Advice for getting ready for trails with my new horse :) I'm a little nervous... - Page 2
 
 

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Advice for getting ready for trails with my new horse :) I'm a little nervous...

This is a discussion on Advice for getting ready for trails with my new horse :) I'm a little nervous... within the Trail Riding forums, part of the Riding Horses category
  • Horse foaming and nervous on trail ride
  • Getting your horse ready for the trail

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    07-29-2013, 11:12 AM
  #11
Yearling

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    07-29-2013, 01:16 PM
  #12
Foal
BornTo Run, that was a good video, some good tips.
     
    07-29-2013, 01:25 PM
  #13
Weanling
Thanks, BorntoRun, I will study those!

And thanks to all for the tips.

churumbeque and greentree, good advice. I will ask someone to come along.

I know the trails pretty well (I've ridden them with the horse I used to lease at the same barn), and walking a bit of them in hand is a good idea.

Nancy, thanks good idea about having someone take me through the proper reactions for all kinds of spooks.

I think I'll start walking him on the trails like some of you suggested. I'm very comfortable on the ground with him even when he's alarmed, and he listens even when he's frightened, so I think we can start with that while we continue our arena work.

Thanks again! :)
     
    07-29-2013, 02:10 PM
  #14
Trained
If there's someone at the barn you are really comfortable with, who has a horse that will pony, why not have them take you out on the trail on a pony line? You can have the bridle on and do all the steering and such, but having him on a pony line can be your "emergency back up plan". A nice, LONG, ride will do a lot to calm both of your nerves.
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    07-29-2013, 04:18 PM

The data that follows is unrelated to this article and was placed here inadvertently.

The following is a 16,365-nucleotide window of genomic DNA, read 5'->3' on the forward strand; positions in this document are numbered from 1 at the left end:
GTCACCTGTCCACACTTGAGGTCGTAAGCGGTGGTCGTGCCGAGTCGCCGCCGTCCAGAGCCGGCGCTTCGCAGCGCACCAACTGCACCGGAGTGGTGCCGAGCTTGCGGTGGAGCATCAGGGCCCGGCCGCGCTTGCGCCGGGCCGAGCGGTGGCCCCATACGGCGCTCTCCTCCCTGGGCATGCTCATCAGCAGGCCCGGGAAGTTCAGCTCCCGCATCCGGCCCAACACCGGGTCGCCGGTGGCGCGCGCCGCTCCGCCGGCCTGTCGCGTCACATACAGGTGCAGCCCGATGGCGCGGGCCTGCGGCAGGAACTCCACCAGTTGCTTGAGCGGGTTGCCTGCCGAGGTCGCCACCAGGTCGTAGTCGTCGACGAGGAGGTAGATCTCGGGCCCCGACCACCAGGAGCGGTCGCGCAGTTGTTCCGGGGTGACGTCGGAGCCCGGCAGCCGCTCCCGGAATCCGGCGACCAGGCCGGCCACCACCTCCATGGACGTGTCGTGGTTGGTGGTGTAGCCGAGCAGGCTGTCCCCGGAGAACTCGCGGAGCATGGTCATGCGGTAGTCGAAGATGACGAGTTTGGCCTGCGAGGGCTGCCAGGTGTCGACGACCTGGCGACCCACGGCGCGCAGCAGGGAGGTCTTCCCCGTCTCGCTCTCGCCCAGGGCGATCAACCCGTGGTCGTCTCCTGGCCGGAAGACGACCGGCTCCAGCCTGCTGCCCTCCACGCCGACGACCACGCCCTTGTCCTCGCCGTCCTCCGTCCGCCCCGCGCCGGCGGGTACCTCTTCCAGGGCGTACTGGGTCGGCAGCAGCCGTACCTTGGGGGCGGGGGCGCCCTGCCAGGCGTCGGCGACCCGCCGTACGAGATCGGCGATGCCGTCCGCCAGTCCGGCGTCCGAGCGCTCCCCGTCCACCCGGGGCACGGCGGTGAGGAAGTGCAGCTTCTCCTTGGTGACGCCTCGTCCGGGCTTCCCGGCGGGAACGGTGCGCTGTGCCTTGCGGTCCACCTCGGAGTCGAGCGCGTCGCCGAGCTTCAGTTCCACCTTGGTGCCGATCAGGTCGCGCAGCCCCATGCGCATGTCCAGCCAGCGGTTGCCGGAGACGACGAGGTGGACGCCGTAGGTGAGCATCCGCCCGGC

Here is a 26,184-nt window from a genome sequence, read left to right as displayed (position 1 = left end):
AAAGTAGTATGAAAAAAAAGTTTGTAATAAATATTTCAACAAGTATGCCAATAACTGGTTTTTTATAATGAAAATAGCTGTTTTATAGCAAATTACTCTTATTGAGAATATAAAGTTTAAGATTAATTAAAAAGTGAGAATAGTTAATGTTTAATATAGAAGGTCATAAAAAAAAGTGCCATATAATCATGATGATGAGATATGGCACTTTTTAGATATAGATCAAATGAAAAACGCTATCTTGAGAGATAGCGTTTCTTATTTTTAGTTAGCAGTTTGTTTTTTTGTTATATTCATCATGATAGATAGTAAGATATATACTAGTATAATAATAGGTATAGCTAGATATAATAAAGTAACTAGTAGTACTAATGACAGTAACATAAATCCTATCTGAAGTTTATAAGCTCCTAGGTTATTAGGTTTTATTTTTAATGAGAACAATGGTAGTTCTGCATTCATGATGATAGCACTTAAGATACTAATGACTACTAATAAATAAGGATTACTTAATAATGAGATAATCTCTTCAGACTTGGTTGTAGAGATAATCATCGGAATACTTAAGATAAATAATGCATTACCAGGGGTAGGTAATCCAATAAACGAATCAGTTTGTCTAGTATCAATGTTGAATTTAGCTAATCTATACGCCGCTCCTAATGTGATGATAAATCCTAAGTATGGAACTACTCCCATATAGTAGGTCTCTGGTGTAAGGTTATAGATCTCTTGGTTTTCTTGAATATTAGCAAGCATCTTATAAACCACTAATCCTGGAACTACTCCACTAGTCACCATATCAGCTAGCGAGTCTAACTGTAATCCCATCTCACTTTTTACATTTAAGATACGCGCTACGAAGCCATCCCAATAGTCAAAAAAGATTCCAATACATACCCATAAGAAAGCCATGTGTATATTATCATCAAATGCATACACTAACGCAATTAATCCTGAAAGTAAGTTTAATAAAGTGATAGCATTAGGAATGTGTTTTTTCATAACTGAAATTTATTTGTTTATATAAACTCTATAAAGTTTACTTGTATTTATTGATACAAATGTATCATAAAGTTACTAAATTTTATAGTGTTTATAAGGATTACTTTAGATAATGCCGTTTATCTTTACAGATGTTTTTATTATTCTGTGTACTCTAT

#15
Yearling
Quote:
Originally Posted by SammysMom    
2, He has gotten nervous a few times in hand. Once a yellow jacket was harassing him (stalked him all across the property) and he wouldn't stand still. He didn't try to bolt away from me, but he was skittering around in circles around me to try to get away from it.
I have to admit, I'm on Sam's side on this one. I'd be skittering around and trying to get away, too
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    07-29-2013, 04:39 PM
  #16
Weanling
Quote:
Originally Posted by jamesqf    
I have to admit, I'm on Sam's side on this one. I'd be skittering around and trying to get away, too
No kidding! I was trying to kill that little jerk, but man was he persistent. Sam plus stingy things looks like me plus spiders.

On that topic, I mentioned it because I'm wondering what you would expect your horse to do. I don't mind him fidgeting a bit if something is bothering him, but is that reaction an indication he might take off under saddle if it happened then?
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    07-29-2013, 04:43 PM
  #17
Weanling
Quote:
Originally Posted by Dreamcatcher Arabians    
If there's someone at the barn you are really comfortable with, who has a horse that will pony, why not have them take you out on the trail on a pony line?
I'll ask around about this. There are several experienced trail riders at my barn, and I bet they wouldn't mind.
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    07-29-2013, 04:45 PM